ERA FOUR: Environmental Justice – Rights for All
The Environmental Justice Era is rooted in three main issues, each of which continues to have ramifications today. First, the burgeoning environmental movement that arose from the original Earth Day in 1970 witnessed a multitude of successes through local, state, and, in particular, federal legislation. In many instances, people even believed that “the problem,” at least to a large extent, had been solved. The Environmental Justice Era is a continued reaction to such thinking. Specifically, many people still believe that the answers to environmental calamities lie solely in national legislation or international mandates. Undoubtedly, the protection of the natural world has benefited from stronger laws and treaties; however, a fundamental premise of environmental justice is that the answer to the problem lies not in government, bureaucracies, or even international organizations, but in people themselves. In fact, because we all share the same environment, the empowerment of all people is a key facet of environmental justice.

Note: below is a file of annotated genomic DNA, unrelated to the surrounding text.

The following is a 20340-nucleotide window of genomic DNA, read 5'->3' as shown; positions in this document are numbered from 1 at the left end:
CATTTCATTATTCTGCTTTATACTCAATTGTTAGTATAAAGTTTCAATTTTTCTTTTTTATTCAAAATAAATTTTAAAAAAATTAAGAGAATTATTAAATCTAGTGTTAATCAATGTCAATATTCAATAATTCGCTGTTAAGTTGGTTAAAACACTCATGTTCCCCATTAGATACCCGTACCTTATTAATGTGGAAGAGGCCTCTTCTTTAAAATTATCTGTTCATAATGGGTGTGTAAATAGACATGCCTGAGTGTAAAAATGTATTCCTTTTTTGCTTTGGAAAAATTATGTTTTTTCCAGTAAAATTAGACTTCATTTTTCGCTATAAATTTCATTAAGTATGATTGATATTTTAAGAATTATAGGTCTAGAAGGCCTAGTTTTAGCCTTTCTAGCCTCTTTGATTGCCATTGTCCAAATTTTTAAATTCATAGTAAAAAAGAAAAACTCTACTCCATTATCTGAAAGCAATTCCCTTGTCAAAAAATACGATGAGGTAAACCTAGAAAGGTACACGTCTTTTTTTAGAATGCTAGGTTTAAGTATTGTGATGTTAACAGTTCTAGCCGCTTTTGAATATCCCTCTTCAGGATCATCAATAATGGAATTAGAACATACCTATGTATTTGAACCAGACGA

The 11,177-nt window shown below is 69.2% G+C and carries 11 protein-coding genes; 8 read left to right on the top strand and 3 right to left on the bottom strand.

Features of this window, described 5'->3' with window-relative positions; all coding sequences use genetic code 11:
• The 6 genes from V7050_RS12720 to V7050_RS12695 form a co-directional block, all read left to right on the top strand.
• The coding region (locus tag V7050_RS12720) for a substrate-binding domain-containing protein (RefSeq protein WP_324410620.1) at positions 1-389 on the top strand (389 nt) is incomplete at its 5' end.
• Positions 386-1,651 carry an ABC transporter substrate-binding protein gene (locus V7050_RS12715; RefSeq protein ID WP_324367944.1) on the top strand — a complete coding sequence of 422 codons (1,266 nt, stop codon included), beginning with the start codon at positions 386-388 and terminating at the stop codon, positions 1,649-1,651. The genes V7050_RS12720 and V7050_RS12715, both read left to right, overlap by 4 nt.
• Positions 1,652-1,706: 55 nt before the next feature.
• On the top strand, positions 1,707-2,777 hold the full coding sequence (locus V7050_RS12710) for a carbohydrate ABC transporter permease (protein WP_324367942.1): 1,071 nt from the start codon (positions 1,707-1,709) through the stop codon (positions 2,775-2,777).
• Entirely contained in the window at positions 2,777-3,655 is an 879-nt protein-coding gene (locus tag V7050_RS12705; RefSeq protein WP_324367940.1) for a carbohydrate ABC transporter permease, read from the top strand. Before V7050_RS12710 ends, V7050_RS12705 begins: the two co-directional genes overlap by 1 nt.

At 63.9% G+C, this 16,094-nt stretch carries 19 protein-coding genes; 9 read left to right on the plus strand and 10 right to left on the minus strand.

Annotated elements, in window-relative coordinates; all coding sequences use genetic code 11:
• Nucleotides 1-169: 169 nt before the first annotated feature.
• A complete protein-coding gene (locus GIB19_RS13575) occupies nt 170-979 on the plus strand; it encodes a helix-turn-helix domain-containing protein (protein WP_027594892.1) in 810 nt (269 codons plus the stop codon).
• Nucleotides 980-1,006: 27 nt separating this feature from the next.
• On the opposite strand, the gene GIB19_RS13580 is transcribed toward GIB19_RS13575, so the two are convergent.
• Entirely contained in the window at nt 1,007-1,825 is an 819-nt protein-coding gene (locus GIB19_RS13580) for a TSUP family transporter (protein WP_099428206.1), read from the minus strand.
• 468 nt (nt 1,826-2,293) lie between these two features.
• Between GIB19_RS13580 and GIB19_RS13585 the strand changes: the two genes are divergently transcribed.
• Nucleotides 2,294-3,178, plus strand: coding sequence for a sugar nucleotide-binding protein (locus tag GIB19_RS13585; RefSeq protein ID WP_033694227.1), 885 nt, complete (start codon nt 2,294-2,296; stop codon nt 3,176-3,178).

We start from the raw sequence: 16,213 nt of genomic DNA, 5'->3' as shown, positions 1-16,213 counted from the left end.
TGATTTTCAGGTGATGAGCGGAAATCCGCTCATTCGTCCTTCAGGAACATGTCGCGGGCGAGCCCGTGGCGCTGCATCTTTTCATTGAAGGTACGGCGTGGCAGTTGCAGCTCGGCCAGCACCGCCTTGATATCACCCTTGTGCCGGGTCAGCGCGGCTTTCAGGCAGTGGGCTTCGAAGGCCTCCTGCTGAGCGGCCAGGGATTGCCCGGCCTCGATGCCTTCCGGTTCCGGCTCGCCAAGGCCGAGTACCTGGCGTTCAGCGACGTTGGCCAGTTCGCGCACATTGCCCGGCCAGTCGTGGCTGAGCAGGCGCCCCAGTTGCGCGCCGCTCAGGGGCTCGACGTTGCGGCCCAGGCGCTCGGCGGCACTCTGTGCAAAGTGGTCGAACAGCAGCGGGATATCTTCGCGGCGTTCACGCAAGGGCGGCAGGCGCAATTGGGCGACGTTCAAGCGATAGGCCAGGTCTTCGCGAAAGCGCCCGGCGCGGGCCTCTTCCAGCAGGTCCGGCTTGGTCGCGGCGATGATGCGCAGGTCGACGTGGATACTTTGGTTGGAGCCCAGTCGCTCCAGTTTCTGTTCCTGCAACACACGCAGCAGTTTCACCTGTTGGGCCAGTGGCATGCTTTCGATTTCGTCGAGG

Secondly, and in association with this rising concern, our society observed an onslaught of environmental catastrophes in this era that helped to solidify the direction of the movement in terms of emphasizing the human side of the environmental equation. Environmental disasters such as Bhopal, Chernobyl, Exxon Valdez, Minimata, Three Mile Island, and Love Canal all occurred during this period of environmental history. These global news events were covered not for days, but weeks and sometimes years. Additionally, each event was specifically created, in one way or another, by the seemingly intractable actions of other people, and each event had dire consequences for sometimes millions of people. In one specific case, 20,000 people died overnight in the Bhopal disaster. While these events were environmental catastrophes, the important change to note in this era of history is the direct, calamitous effect on ordinary people, a fact widely communicated in the media. The best example of this emerging perspective is the Love Canal tragedy.